FlameBoy: When the Smoke Gets In Your Eyes
Michael Miscoe has been called many things in his 37 years - builder, engineer, environmental industrialist. Call him Flame Boy now.

Miscoe is hot on the trail of the perfect lip-searing salsa, which he produces and promotes under his five-year-old Flame Boy Smoky Salsa label. His Portland, Ore., company, Oregon Harvest, produces a variety of the thick and fiery condiment whose secret ingredient is smoke, and not just any smoke, but the aromatic infusion from filbert-shell-based briquettes of his own making, over which he grills his vegetables.

The seven Flame Boy salsa varieties are found at over 80 upscale markets and wineries throughout Oregon, Washington, and California, and as far away as Colorado and Washington, D.C. Many also carry his Oregon Harvest Hazelnut Briquets.

It's a career that's literally up in flames, thanks to a serendipitous series of events. During his incarnation as an environmental entrepreneur, he and his company, Ecotopia Group Limited, were pursuing a variety of environmentally conscious products, from making paper pulp out of rye grass to deriving activated charcoal from coconut shells. Most were busts.

The offshoot, however, was a winner. In the process of rendering the coconut shells, he hit on the idea of making fuel logs out of nutshells, specifically filberts, a resource that generally goes to waste in Northwest orchards.

"There's so little fuel in the world," the Oregon native says. "Trees are being stripped so fast, that I thought 'We have ways to make something here.'"

The husks burn hot, and make great fuel, he says, "So we spent four months in the lab figuring out how to make logs out of them."

Miscoe endured a failed attempt at marketing the basically handmade logs to Norm Thompson's, before he discovered a delicious secret that would change his life. A big fan of barbecuing, he figured out that this nutty smoke imparts a delicious flavor to grilled food. He further refined the process, chunking up the raw material into briquettes, and cooked up a plan.

"I knew nothing about the retail business," he says. "I just sort of kicked the door, walked in and said, "Here's the product, let's have the shelf space." Miscoe marketed the briquettes to places like Sheridan Fruits and Nature's in Portland, and the idea caught fire.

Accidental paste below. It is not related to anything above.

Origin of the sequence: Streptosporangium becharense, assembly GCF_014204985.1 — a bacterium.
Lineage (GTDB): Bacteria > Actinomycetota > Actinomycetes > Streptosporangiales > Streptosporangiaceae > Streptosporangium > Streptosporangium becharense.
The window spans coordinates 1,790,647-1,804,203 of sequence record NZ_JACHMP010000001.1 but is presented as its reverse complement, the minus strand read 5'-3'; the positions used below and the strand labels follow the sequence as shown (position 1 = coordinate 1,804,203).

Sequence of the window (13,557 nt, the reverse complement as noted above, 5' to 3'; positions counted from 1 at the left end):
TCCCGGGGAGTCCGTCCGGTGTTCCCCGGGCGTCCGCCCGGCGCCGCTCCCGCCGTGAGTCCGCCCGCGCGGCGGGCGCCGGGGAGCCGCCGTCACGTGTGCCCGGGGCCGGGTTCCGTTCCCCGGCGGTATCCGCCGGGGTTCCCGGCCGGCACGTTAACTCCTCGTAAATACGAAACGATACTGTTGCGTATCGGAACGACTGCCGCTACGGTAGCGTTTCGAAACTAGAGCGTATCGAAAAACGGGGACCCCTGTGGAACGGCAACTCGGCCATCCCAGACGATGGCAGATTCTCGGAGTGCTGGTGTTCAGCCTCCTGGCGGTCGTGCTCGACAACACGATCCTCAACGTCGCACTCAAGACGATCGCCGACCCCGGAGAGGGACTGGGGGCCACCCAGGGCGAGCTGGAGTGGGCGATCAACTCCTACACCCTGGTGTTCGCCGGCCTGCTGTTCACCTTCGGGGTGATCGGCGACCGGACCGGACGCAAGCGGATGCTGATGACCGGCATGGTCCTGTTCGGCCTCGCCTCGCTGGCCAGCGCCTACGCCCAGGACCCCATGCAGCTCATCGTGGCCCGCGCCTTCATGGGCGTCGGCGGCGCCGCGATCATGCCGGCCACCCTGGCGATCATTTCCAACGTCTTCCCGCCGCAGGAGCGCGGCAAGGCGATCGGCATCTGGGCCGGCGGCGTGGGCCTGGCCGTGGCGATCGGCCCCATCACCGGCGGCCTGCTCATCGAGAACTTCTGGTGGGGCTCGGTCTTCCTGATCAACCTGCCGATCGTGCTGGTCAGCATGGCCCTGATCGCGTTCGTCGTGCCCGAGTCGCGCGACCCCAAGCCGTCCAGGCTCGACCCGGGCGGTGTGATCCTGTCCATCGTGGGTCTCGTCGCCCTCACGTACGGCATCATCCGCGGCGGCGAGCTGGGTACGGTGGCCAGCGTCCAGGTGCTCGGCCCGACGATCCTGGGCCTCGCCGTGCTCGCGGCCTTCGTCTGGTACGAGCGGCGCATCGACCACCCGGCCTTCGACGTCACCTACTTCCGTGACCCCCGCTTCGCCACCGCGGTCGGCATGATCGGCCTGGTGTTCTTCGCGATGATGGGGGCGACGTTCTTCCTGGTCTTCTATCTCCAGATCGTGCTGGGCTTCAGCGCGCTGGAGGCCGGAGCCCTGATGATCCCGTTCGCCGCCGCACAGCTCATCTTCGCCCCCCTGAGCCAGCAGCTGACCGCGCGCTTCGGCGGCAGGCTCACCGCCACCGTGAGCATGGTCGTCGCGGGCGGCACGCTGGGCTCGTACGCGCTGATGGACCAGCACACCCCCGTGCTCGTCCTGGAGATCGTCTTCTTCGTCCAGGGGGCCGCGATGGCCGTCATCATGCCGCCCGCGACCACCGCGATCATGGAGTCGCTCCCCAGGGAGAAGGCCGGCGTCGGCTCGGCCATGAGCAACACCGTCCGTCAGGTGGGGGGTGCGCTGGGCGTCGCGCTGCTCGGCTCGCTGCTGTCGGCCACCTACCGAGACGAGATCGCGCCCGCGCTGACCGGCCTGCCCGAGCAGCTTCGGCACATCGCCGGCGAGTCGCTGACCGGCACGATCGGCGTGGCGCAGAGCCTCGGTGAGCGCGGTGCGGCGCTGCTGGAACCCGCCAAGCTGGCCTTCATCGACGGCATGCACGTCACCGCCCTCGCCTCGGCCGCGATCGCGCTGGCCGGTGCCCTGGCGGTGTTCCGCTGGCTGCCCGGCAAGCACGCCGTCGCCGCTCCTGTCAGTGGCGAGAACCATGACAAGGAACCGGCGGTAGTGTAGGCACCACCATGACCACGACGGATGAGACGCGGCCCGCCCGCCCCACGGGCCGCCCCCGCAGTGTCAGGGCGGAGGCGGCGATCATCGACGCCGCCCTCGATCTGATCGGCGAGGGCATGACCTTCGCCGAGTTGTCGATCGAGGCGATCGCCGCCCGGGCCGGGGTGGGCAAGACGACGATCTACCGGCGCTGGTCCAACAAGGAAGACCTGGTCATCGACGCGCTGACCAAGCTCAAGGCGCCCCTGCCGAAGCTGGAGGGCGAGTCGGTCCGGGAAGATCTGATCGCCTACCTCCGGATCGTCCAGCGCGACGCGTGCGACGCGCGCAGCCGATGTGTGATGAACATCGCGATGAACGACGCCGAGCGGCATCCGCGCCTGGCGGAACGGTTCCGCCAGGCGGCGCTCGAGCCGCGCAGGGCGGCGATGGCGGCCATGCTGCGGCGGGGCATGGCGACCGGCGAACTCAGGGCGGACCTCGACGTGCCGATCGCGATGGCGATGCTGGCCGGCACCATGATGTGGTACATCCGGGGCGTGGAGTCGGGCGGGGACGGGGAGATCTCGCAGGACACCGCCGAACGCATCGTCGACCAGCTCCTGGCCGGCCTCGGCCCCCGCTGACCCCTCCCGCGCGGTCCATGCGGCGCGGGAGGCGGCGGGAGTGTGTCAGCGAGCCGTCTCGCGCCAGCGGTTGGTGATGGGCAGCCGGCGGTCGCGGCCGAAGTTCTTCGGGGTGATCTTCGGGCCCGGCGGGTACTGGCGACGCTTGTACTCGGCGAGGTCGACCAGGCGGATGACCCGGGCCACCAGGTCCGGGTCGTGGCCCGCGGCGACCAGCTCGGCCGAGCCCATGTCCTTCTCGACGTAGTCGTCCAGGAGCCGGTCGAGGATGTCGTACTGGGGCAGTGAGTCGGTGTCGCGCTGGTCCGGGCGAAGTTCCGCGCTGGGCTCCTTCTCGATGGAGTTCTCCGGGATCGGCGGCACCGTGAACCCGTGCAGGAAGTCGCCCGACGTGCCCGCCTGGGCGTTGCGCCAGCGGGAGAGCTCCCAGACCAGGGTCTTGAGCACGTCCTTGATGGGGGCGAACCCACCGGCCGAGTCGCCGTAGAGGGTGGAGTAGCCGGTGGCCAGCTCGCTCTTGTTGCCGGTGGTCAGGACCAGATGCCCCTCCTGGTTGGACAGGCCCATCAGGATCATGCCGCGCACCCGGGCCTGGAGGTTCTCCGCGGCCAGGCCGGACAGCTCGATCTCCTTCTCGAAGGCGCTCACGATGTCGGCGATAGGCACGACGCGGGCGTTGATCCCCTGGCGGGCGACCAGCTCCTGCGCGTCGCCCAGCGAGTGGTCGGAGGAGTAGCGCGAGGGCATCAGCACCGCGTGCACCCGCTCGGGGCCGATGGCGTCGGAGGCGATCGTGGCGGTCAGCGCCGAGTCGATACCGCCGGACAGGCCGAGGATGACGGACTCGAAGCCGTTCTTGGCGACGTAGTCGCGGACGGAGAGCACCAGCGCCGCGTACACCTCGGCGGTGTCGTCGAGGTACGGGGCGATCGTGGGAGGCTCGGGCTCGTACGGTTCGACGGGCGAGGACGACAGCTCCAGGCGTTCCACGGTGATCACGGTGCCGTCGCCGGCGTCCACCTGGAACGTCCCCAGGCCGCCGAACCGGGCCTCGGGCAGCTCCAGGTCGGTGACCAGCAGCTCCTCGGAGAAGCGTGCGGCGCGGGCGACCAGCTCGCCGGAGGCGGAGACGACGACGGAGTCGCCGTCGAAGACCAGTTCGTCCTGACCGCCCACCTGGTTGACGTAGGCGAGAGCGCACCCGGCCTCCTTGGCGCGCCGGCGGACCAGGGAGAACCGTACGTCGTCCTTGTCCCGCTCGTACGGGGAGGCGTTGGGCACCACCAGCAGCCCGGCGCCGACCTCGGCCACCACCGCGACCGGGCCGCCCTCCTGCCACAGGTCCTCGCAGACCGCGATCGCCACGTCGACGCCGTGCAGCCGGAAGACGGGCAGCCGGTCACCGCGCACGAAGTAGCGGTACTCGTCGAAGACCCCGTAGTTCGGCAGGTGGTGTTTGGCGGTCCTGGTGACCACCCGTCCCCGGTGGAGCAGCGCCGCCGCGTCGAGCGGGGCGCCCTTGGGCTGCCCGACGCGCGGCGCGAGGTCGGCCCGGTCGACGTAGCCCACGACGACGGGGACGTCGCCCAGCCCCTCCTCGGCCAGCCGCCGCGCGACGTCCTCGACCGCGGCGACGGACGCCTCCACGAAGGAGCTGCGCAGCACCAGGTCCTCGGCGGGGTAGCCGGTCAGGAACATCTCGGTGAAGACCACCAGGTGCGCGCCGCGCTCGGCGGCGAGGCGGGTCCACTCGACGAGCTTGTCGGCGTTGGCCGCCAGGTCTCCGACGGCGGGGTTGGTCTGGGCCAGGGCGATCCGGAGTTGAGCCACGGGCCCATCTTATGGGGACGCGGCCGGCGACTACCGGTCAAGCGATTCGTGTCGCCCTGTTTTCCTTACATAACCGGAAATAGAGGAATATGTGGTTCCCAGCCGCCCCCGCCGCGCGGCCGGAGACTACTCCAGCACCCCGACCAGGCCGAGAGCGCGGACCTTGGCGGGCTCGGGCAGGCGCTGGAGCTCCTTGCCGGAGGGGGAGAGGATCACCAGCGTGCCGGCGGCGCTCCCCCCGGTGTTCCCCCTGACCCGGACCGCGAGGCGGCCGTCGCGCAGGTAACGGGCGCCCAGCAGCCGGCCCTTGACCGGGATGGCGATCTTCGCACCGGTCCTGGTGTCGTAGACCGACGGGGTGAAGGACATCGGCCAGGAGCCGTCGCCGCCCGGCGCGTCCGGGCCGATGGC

The salsa came as an afterthought. "One night for a dinner party, some friends came over, and I threw some peppers and onions on the grill to make salsa out of it, just for fun," Miscoe says. "The guests said 'This is so good, you should put this on the market.' I said no way, I'm not going into the salsa business. There are a million salsas out there."

But the idea had merit as a marketing tool. "I thought, maybe I'll use it to show the retailers how good the briquettes are," he says. He handmade 50 cases using a recipe he made up on the spot and took it around to his briquette customers. Before long, they were more interested in ordering the salsa.

Miscoe, who's completely self-financed, cooked up 110 cases that he made by himself using 45-gallon steam-jacketed kettles and hustled local markets by doing in-store tastings. The local salsa world was on fire.

Flame Boy is now made in Forest Grove at Jay Lieb Foods, in 500-gallon steam-jacketed kettles, and at 1,500 cases at a time. He still slow-roasts his own peppers and onions on 50- and 100-gallon barbecues, using largely organic and locally grown produce. With the exception of the Seattle area, he handles his own distribution.

The brand includes pineapple-based Tropical Vacation, Wild Ride, Smoky and the blistering habanero-based Mango. Most are available in various levels of heat.

"Who knows what's going to happen in the future," he says. "The reason why I made the briquettes in the first place was to further a mission I was on. My goal was to make money improving the environment. That was my big plan. I was young. That's why we were doing the pulp project, and all those other projects that failed. But this is the first project that's made any money for me."

Oregon Harvest
P.O. Box 4444
Portland, OR 97208
(503) 538-2720